How to Recognize When an Employee is About to Quit

No more motivation, frequently calling in sick, unusually well-dressed: an employer can detect the signs of an employee who is about to resign if only they pay attention. It is better to recognize these signs before an employee quits.


Dressing up

If a person who usually dresses casually suddenly wears button-down shirts and a blazer several times a week, this is your first clue that an employee may be searching for another job.

Absent during working hours

Arriving later in the office or taking an afternoon off may be sign of the fact that the employee is conducting interviews with potential employers. In most cases, these interviews will take place during office hours, so the employee will have no choice but to be absent from the workplace.

Taking a lot of holidays

An employee may want to exhaust their vacation days before leaving their job. Sudden and frequent demands should raise a red flag.

Leaving the office for personal calls

Someone who begins to cover up their personal calls at the office or who frequently moves away for more privacy could potentially be receiving calls from prospect employers.

Less motivation and commitment

Approximately 70% of employees report little commitment to work, according to a Gallup survey conducted in 2012. However, an employee who refuses to engage in long-term projects sends a clear warning to his or her employer, a study by the Utah State University finds.

Reduced productivity

This demotivation will certainly lead to a decline in productivity that will last, according to the same American study, carried out in 2014. An employee may experience a difficult time that has an impact on their work, but if the situation persists, they begin to question their motivation to remain within the company.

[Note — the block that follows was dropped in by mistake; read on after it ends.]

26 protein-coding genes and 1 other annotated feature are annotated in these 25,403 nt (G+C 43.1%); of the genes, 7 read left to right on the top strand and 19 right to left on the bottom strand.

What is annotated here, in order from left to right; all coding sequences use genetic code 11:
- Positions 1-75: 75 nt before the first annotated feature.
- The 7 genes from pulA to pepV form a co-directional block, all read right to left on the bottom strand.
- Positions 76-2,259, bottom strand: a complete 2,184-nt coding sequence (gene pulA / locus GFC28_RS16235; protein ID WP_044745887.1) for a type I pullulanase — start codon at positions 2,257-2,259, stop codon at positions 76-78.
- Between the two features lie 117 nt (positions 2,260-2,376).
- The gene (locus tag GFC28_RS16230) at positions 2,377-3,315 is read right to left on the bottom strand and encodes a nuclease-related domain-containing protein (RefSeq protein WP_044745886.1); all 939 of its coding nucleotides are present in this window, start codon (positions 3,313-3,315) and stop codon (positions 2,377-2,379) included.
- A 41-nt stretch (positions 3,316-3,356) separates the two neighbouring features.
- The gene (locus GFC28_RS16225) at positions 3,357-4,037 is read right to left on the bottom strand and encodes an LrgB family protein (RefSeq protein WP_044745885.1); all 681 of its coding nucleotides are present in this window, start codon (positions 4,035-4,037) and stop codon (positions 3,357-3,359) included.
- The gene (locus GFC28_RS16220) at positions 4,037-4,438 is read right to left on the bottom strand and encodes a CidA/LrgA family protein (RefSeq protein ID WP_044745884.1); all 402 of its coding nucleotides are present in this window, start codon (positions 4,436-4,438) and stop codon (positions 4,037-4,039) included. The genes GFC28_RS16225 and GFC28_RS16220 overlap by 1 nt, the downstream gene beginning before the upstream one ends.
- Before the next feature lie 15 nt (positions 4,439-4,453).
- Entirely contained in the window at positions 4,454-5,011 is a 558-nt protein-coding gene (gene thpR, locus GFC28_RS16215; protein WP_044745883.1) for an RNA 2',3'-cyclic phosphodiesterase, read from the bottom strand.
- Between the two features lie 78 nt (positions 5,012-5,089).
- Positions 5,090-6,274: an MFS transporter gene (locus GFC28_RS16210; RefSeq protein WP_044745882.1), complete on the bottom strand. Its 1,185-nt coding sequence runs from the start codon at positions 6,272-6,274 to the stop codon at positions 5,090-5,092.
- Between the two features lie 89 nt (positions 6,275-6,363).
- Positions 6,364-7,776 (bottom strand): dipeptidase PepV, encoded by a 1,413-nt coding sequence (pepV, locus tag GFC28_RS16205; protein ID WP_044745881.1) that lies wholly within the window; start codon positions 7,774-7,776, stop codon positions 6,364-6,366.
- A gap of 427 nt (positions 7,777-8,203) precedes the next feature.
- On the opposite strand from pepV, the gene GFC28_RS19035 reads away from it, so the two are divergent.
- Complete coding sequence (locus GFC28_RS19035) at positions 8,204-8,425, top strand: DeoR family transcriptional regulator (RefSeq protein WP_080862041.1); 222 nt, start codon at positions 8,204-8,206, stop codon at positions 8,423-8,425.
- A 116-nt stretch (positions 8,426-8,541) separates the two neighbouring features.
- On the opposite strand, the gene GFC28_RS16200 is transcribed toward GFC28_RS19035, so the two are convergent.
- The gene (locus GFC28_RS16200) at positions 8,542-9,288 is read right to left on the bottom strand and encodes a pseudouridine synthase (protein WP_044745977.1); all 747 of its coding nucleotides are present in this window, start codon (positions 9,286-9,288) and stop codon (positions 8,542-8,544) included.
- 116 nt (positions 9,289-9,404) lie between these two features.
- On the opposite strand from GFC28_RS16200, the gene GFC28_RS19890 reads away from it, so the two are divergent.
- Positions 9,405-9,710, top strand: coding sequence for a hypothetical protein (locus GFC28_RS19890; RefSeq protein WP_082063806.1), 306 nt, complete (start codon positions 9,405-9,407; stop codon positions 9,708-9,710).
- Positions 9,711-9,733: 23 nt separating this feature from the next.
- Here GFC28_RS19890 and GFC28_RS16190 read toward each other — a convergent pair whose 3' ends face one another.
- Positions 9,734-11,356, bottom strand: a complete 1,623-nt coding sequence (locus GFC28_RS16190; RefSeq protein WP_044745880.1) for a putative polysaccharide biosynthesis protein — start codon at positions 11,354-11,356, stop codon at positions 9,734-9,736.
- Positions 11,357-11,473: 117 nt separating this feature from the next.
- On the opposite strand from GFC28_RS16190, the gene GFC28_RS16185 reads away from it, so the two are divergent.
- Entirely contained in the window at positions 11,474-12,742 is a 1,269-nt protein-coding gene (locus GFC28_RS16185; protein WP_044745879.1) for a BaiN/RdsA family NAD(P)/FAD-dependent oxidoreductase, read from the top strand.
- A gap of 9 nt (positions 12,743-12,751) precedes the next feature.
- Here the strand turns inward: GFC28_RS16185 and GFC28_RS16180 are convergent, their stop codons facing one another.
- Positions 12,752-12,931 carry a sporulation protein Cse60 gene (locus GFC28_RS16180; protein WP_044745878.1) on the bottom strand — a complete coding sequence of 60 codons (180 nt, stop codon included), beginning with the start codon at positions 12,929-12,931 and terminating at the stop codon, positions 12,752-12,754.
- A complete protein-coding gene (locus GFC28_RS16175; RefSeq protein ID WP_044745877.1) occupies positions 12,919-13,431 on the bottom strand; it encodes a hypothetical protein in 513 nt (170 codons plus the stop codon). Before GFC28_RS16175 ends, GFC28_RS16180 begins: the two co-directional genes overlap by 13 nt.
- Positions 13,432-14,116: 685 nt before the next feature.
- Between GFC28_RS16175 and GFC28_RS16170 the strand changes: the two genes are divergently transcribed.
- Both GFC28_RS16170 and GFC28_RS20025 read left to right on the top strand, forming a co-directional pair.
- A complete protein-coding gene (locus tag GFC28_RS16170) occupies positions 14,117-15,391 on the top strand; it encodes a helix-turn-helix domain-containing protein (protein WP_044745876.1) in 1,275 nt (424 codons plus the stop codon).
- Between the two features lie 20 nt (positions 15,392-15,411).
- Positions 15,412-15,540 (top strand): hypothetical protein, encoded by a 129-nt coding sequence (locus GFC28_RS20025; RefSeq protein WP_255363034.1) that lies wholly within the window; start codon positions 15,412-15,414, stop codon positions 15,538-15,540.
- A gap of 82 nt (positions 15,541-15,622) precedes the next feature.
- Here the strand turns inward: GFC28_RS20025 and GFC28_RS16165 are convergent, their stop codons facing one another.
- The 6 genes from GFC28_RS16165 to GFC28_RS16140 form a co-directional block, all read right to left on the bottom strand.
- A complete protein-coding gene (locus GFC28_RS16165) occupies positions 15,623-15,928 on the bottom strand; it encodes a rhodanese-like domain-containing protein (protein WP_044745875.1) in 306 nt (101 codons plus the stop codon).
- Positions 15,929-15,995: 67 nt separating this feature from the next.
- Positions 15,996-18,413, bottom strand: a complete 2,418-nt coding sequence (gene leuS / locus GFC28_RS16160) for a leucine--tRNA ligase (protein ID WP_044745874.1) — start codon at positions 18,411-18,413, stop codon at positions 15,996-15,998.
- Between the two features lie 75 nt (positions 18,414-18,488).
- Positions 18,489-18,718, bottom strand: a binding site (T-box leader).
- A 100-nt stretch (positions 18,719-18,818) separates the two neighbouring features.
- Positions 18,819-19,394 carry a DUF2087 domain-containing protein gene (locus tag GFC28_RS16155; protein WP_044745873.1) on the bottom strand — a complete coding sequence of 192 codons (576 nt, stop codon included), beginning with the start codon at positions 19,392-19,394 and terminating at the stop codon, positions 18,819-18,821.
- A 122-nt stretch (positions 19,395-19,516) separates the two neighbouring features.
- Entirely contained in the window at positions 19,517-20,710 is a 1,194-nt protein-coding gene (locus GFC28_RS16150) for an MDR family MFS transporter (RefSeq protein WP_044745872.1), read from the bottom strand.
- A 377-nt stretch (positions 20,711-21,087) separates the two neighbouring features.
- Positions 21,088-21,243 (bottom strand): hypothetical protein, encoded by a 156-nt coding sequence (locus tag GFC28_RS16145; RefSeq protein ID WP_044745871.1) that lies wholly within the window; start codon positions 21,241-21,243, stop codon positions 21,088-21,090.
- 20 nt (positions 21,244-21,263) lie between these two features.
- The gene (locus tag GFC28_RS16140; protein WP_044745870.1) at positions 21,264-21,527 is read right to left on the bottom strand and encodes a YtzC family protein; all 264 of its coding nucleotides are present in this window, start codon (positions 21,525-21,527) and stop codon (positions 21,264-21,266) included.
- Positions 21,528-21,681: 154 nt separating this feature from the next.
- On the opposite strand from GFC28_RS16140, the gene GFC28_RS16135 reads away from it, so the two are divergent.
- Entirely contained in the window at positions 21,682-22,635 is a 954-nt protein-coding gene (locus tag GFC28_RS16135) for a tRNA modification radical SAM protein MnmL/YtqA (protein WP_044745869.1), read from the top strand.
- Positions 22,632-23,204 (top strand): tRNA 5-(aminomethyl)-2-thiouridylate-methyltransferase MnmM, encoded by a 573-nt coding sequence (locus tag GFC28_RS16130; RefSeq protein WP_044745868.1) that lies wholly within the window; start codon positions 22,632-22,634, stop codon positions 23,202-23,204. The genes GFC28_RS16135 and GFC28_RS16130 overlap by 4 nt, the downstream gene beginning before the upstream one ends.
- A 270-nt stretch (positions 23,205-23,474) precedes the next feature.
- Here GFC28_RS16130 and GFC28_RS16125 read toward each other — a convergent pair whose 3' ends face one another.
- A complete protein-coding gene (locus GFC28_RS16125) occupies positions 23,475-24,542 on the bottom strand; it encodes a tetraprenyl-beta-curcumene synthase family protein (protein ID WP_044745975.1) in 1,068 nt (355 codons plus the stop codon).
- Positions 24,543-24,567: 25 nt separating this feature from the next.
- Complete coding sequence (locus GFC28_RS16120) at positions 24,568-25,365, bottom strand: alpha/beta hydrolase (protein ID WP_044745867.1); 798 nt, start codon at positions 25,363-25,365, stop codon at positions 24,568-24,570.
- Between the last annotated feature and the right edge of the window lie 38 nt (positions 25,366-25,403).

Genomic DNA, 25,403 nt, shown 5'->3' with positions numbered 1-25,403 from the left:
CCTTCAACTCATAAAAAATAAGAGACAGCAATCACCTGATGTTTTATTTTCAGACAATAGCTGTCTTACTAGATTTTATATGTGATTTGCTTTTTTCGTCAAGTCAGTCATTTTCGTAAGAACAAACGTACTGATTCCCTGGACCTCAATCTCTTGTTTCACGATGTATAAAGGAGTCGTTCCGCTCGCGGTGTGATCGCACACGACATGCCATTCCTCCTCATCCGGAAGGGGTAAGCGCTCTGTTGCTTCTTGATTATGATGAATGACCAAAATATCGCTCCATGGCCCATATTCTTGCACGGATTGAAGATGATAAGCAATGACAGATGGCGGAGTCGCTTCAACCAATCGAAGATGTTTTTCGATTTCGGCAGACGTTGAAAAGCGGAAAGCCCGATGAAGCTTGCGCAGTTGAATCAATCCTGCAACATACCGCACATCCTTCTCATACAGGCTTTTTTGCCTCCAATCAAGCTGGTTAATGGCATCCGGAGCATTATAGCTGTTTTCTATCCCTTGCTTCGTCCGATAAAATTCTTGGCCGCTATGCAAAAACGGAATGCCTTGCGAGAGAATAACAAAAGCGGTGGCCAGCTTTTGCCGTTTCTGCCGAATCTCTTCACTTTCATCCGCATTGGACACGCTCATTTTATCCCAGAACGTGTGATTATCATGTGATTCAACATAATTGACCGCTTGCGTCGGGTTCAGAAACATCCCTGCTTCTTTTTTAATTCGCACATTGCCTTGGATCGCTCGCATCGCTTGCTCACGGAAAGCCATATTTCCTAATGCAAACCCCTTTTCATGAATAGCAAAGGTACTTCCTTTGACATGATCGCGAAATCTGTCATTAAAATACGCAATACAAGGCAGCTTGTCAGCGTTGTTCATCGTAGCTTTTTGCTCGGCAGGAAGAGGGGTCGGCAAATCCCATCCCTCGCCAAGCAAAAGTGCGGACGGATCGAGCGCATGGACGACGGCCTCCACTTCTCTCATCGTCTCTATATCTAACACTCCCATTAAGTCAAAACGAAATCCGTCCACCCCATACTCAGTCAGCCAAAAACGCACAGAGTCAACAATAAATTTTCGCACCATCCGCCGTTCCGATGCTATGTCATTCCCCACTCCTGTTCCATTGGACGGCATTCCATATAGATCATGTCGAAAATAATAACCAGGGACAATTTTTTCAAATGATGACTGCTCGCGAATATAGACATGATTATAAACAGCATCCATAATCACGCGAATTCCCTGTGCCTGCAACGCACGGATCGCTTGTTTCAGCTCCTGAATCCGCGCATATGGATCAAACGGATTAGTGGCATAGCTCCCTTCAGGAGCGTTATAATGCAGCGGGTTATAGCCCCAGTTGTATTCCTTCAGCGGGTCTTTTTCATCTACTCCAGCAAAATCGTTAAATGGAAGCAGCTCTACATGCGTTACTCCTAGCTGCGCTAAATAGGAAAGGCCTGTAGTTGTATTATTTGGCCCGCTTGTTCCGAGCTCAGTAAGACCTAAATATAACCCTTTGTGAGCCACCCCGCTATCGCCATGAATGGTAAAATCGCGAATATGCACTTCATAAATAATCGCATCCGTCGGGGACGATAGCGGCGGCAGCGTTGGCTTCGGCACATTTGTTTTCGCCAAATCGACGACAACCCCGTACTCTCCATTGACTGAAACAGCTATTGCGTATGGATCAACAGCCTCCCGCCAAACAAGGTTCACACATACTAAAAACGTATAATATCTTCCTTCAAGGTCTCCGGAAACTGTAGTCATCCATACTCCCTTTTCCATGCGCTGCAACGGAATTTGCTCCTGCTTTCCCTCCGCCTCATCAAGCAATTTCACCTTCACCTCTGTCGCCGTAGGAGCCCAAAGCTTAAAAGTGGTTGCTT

Verbalizing their misfortune

A truly unhappy person will tend to verbalize their dissatisfaction, at least to their colleagues. These comments can however be subtle and fail to reach the boss' ears.

Delegating responsibilities

If the employee has found a more challenging position elsewhere, they may start preparing for their departure by delegating responsibility for various projects to colleagues. At this point, the employer should schedule a meeting with the employee.

Avoiding social interaction with colleagues and bosses

A sociable person who suddenly avoids happy hour drinks, office parties and even chit chats around the coffee machine: all signs that should sound the alarm, according to the Utah State University study.

Vague when talking about their future in the company

If several of these signs are present, it is better for the employer to have a frank conversation with his or her employee about their future within the company. If the employee admits to looking elsewhere, it may be worthwhile to offer them a new position and a better salary when it is someone that we wish to keep. However, the offer must also reflect a change on the employee’s part.  If they remain blas√© and uninterested, it is better to let a good employee leave than to keep them against their will.

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